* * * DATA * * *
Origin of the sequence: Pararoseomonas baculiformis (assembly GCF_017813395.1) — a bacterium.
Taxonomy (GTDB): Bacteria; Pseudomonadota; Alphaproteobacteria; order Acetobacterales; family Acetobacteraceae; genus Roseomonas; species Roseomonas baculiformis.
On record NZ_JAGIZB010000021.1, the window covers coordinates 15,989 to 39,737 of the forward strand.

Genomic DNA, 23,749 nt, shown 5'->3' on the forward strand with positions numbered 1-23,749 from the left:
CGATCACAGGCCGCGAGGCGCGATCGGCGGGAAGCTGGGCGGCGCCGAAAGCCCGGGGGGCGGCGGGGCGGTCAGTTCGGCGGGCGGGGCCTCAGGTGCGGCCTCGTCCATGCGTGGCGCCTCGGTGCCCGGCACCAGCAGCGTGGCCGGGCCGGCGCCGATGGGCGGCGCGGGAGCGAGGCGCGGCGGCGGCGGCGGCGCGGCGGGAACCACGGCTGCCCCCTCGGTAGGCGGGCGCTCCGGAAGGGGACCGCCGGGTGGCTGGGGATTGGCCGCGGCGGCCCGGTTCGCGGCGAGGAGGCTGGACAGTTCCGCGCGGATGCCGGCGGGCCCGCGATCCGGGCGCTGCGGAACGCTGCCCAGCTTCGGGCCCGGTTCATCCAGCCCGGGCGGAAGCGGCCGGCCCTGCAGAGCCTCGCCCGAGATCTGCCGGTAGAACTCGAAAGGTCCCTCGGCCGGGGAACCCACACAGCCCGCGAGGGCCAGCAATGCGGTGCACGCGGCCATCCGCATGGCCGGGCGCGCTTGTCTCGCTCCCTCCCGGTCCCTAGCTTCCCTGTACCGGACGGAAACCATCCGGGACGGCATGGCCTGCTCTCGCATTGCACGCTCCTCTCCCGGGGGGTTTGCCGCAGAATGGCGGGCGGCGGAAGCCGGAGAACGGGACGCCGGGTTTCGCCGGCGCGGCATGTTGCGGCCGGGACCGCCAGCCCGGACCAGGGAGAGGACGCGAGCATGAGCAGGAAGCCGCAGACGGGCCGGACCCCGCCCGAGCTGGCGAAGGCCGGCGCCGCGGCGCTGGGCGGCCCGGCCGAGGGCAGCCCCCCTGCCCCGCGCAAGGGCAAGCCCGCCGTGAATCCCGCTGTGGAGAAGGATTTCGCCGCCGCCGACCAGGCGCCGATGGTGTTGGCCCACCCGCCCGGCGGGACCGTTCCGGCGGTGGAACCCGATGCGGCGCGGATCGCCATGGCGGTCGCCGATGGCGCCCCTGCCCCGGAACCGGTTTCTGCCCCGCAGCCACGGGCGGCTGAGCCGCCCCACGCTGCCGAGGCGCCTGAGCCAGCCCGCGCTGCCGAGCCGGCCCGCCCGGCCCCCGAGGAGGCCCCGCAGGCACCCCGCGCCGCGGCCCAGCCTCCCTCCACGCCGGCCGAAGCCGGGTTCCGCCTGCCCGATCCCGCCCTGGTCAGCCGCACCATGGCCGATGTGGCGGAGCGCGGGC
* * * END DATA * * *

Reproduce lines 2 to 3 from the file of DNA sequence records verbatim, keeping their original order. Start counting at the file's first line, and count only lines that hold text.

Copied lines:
Taxonomy (GTDB): Bacteria; Pseudomonadota; Alphaproteobacteria; order Acetobacterales; family Acetobacteraceae; genus Roseomonas; species Roseomonas baculiformis.
On record NZ_JAGIZB010000021.1, the window covers coordinates 15,989 to 39,737 of the forward strand.